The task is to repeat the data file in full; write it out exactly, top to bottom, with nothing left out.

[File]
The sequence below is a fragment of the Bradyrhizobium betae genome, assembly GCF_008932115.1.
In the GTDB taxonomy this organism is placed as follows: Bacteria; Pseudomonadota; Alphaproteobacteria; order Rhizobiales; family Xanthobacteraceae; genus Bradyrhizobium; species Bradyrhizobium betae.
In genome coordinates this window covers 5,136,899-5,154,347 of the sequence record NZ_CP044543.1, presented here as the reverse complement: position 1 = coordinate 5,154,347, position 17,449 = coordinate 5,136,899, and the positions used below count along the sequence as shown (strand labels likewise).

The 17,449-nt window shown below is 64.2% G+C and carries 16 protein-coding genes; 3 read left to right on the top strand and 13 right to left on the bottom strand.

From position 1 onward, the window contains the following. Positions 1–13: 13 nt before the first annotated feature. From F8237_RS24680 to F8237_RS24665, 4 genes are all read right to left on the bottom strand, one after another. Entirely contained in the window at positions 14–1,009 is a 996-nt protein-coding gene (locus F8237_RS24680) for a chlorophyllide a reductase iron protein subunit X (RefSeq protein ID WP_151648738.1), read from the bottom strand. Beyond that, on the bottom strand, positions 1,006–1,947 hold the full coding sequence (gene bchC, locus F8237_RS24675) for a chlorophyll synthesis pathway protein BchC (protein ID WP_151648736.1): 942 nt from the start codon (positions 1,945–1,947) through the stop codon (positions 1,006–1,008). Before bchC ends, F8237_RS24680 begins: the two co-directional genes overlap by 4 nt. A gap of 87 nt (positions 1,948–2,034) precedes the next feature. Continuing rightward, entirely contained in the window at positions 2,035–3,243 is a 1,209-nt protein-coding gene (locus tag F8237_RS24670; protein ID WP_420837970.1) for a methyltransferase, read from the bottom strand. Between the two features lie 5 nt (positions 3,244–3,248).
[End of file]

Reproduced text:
The sequence below is a fragment of the Bradyrhizobium betae genome, assembly GCF_008932115.1.
In the GTDB taxonomy this organism is placed as follows: Bacteria; Pseudomonadota; Alphaproteobacteria; order Rhizobiales; family Xanthobacteraceae; genus Bradyrhizobium; species Bradyrhizobium betae.
In genome coordinates this window covers 5,136,899-5,154,347 of the sequence record NZ_CP044543.1, presented here as the reverse complement: position 1 = coordinate 5,154,347, position 17,449 = coordinate 5,136,899, and the positions used below count along the sequence as shown (strand labels likewise).

The 17,449-nt window shown below is 64.2% G+C and carries 16 protein-coding genes; 3 read left to right on the top strand and 13 right to left on the bottom strand.

From position 1 onward, the window contains the following. Positions 1–13: 13 nt before the first annotated feature. From F8237_RS24680 to F8237_RS24665, 4 genes are all read right to left on the bottom strand, one after another. Entirely contained in the window at positions 14–1,009 is a 996-nt protein-coding gene (locus F8237_RS24680) for a chlorophyllide a reductase iron protein subunit X (RefSeq protein ID WP_151648738.1), read from the bottom strand. Beyond that, on the bottom strand, positions 1,006–1,947 hold the full coding sequence (gene bchC, locus F8237_RS24675) for a chlorophyll synthesis pathway protein BchC (protein ID WP_151648736.1): 942 nt from the start codon (positions 1,945–1,947) through the stop codon (positions 1,006–1,008). Before bchC ends, F8237_RS24680 begins: the two co-directional genes overlap by 4 nt. A gap of 87 nt (positions 1,948–2,034) precedes the next feature. Continuing rightward, entirely contained in the window at positions 2,035–3,243 is a 1,209-nt protein-coding gene (locus tag F8237_RS24670; protein ID WP_420837970.1) for a methyltransferase, read from the bottom strand. Between the two features lie 5 nt (positions 3,244–3,248).